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Chris Iliades, MD

Chris Iliades has an MD degree and 15 years of experience as a freelance writer. Based in Boothbay Harbor, Maine, his byline has appeared regularly on many health and medicine … Read More

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  • No much new reported here, I think. What I’d have appreciated is more info on self-help; aside from ice/heat, resting/moving, popping pills, going to docs, losing weight,… Anyway. it’s also a hard topic but I’d have loved to see new info on it. Thank you.

  • Your ‘no thanks I don’t want relief from pain’ button to refuse your download is a dick move. How about just ‘no thanks’? But you’ve got to be cute-go to Hell.

  • This was of no help at all. I have been dealing with debilitating muscle spasms for almost a year (24/7). This article is antiquated. I’m sure it was written by someone who copied and pasted info that is meaningless in 2019. Medicine has come a long way since some of the recommended drugs that were stated. It’s not a simple visit to a primary care doctor who will refer a patient back home with no relief. The article ends with advertisement for the reader to purchase a book on arthritis; what an insult! Poor Joan seems to be speaking to someone who is not a part of this conversation. Obviously, she did not get any help from the article either. Shame on the University Health News Daily for printing this kind of propaganda. GOD Bless you all.

  • The negativity in these comments is astounding. Seems like quite a lot of self-care was covered. And no problem with a reasonable opt-out button. As fisrt-time back spasm experience, appreciated the info.

  • The only treatment for back pain and degenerative discs and arthritis is injecting rebuilding stem cells .. Stem cells regenerate them
    and build up the crushed discs and degrading bones . This literally removes the pain instantly . This procedure is done worldwide . Sadly some countries are dragging their feet on this. This should be standard treatment as this will lead to less opioid use and strain on health care .

  • Well this article as with all the other articles I have searched does not cover my issue. Back spasms done have to stay that way for hours. I get a true ‘spasm’ it happens, almost floors me, stops me in my tracks thats for sure and then its gone, this happens about once a week at random times, but getting more frequent…. so this and every other article that is dealing with back ache or constant spasms is no help at all. Hmmm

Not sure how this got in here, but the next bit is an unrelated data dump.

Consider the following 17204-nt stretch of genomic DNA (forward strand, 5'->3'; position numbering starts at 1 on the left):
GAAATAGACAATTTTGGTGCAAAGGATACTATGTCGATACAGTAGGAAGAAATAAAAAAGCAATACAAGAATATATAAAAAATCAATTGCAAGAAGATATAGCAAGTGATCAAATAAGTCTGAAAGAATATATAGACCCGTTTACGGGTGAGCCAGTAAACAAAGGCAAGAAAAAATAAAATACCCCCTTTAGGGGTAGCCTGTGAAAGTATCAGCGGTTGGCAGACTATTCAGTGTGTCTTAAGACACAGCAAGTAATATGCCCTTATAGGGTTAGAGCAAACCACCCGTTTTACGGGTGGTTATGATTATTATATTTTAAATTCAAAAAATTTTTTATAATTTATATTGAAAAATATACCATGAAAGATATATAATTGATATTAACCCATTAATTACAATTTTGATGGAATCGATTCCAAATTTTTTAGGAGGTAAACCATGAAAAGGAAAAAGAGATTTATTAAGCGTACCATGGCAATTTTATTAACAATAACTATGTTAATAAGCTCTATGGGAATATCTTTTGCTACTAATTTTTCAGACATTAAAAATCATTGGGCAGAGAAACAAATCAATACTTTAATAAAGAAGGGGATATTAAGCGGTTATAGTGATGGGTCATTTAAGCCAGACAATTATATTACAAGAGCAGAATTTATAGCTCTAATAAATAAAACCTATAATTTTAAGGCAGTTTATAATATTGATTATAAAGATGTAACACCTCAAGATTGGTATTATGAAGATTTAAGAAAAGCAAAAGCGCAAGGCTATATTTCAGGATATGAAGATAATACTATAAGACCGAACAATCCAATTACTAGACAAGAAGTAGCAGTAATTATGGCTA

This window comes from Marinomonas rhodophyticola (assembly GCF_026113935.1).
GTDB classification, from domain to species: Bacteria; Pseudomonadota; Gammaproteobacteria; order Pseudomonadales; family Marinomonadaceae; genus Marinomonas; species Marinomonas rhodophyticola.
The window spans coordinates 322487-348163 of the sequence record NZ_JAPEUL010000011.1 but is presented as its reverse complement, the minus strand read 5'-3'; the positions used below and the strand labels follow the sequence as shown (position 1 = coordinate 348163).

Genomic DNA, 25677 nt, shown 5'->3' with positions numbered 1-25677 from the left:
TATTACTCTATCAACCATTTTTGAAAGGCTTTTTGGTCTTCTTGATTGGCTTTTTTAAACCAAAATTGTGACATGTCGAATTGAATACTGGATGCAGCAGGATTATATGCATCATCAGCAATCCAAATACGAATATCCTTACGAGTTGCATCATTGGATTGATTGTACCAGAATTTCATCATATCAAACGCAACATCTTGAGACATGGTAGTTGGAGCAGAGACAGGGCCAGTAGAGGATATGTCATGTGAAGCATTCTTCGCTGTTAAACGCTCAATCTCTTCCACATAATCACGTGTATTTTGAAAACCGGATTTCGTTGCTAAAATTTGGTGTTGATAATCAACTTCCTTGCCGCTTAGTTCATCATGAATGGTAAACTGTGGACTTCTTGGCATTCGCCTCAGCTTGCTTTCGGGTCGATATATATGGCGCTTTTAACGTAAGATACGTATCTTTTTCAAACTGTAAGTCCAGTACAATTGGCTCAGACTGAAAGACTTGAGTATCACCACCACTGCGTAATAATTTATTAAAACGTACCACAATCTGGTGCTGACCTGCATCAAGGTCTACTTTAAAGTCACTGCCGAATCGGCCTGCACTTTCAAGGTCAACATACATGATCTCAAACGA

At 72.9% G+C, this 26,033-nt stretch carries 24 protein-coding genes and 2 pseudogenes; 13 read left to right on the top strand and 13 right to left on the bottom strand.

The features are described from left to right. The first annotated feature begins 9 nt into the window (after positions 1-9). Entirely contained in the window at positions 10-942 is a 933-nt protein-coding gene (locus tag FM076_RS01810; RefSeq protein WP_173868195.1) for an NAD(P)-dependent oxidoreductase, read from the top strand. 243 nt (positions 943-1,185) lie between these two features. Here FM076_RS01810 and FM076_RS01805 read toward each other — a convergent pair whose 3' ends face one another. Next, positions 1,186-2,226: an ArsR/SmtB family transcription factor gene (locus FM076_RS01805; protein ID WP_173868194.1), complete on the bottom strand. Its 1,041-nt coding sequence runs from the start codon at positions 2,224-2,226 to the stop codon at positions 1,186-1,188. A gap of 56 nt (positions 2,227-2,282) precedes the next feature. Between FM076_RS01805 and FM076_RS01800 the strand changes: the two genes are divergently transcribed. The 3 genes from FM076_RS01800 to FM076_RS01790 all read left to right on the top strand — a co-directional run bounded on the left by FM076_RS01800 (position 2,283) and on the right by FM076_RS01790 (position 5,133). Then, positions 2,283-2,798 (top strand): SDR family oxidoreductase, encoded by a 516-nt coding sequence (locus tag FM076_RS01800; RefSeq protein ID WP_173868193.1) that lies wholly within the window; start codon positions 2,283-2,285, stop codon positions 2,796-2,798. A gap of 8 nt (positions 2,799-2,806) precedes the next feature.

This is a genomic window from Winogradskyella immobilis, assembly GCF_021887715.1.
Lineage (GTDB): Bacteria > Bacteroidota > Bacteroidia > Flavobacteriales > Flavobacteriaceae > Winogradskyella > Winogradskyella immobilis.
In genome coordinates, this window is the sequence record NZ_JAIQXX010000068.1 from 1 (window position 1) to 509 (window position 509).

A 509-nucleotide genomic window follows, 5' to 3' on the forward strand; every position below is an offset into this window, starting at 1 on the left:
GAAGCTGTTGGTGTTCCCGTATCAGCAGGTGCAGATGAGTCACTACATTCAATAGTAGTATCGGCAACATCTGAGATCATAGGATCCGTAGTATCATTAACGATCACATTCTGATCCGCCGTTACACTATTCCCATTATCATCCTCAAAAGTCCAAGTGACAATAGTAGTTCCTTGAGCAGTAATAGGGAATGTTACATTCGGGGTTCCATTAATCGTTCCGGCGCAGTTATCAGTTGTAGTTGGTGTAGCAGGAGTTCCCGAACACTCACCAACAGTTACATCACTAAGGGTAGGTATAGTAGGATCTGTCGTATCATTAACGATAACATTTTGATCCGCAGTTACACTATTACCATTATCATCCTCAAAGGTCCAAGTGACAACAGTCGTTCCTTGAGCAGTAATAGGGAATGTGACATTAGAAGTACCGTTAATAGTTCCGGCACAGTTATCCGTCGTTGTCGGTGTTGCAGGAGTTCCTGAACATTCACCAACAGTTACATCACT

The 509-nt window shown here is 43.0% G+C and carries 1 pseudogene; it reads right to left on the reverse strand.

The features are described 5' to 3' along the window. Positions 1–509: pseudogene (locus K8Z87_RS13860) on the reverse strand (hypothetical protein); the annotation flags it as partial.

• My back spasms sound a lot like “Megabite”. I’ve had this problem for the last 20+ years. They are extremely debilitating and incredibly painful. When they get really bad, it’s painful to breathe. Breathing sometimes triggers a massive spasm where I can’t breathe at all until it passes…. Feels like torture. I used to take Soma which worked, but doctors in WA stated refuse to prescribe it for some reason. Would seriously like some kind of help with this problem.

  • This article is not helpful, I have suffered from debilitating lower back pain and back spasms for years, they have happened out of the blue and not from an injury lifting or any other activity, the back spasms were more frequent when I was extremely fit, now I have constant back pain I can no longer keep that up, also it’s all very good saying to get ice and get into a comfortable position, when it happens any movement is impossibly painful, even breathing causes more pain, this is written by someone who hasn’t experienced it themselves so doesn’t have a clue.

  • Well hello all,I just want to say this past Saturday I got a spasm in my back it was so unbelievably painful I couldn’t move left or right I live alone I was flat on my back for 7 to 8 hours how my supposed to get up and get an ice pack when I can’t move I just want to say this past Saturday I got a spasm in my back it was so unbelievably painful I couldn’t move left or right I live alone I was flat on my back for 7 to 8 hours how my supposed to get up and get an ice pack when I can’t move ?

  • So glad to finally discover that others understand the acknowledge the horrific pain that accompanies these severe back spasms. I had one recently after bending over and after several hours flat on my back, was taken by ambulance on a backboard to an ER. Unfortunately, the doctor refused to acknowledge my pain as acute and instead classified it as chronic. He therefore undertreated me with a strong NSAID. He kept wanting me to get up and go home. The pain was too severe. It’s like no one believed me. Still recovering. Such a terrible experience!